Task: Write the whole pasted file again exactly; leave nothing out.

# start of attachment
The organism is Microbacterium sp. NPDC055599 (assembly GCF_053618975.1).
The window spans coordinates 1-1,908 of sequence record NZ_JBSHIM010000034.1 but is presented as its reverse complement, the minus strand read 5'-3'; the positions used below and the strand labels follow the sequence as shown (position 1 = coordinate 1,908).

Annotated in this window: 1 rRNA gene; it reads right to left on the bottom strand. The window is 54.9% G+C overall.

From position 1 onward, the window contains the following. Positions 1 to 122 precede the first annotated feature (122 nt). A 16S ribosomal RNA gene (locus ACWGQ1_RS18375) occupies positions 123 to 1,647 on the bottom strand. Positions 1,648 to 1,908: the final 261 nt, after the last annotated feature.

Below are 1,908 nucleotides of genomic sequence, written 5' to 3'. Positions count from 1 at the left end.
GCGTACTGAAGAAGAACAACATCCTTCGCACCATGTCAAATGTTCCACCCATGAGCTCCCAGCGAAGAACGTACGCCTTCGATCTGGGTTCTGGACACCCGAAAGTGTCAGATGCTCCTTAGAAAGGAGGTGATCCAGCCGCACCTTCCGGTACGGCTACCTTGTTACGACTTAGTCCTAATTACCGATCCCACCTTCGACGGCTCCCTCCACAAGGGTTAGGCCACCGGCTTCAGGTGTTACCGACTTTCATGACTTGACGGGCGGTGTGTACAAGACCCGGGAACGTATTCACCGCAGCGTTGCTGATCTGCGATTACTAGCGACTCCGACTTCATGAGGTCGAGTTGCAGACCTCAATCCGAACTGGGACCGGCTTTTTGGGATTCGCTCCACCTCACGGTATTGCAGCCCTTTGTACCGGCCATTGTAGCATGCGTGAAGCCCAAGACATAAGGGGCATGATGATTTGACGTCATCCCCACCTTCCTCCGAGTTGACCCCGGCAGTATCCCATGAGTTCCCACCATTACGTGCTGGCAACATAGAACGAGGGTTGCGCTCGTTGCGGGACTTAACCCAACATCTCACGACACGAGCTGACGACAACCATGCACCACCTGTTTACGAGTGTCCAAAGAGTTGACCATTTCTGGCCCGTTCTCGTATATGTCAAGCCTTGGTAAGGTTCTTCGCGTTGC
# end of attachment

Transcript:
The organism is Microbacterium sp. NPDC055599 (assembly GCF_053618975.1).
The window spans coordinates 1-1,908 of sequence record NZ_JBSHIM010000034.1 but is presented as its reverse complement, the minus strand read 5'-3'; the positions used below and the strand labels follow the sequence as shown (position 1 = coordinate 1,908).

Annotated in this window: 1 rRNA gene; it reads right to left on the bottom strand. The window is 54.9% G+C overall.

From position 1 onward, the window contains the following. Positions 1 to 122 precede the first annotated feature (122 nt). A 16S ribosomal RNA gene (locus ACWGQ1_RS18375) occupies positions 123 to 1,647 on the bottom strand. Positions 1,648 to 1,908: the final 261 nt, after the last annotated feature.

Below are 1,908 nucleotides of genomic sequence, written 5' to 3'. Positions count from 1 at the left end.
GCGTACTGAAGAAGAACAACATCCTTCGCACCATGTCAAATGTTCCACCCATGAGCTCCCAGCGAAGAACGTACGCCTTCGATCTGGGTTCTGGACACCCGAAAGTGTCAGATGCTCCTTAGAAAGGAGGTGATCCAGCCGCACCTTCCGGTACGGCTACCTTGTTACGACTTAGTCCTAATTACCGATCCCACCTTCGACGGCTCCCTCCACAAGGGTTAGGCCACCGGCTTCAGGTGTTACCGACTTTCATGACTTGACGGGCGGTGTGTACAAGACCCGGGAACGTATTCACCGCAGCGTTGCTGATCTGCGATTACTAGCGACTCCGACTTCATGAGGTCGAGTTGCAGACCTCAATCCGAACTGGGACCGGCTTTTTGGGATTCGCTCCACCTCACGGTATTGCAGCCCTTTGTACCGGCCATTGTAGCATGCGTGAAGCCCAAGACATAAGGGGCATGATGATTTGACGTCATCCCCACCTTCCTCCGAGTTGACCCCGGCAGTATCCCATGAGTTCCCACCATTACGTGCTGGCAACATAGAACGAGGGTTGCGCTCGTTGCGGGACTTAACCCAACATCTCACGACACGAGCTGACGACAACCATGCACCACCTGTTTACGAGTGTCCAAAGAGTTGACCATTTCTGGCCCGTTCTCGTATATGTCAAGCCTTGGTAAGGTTCTTCGCGTTGC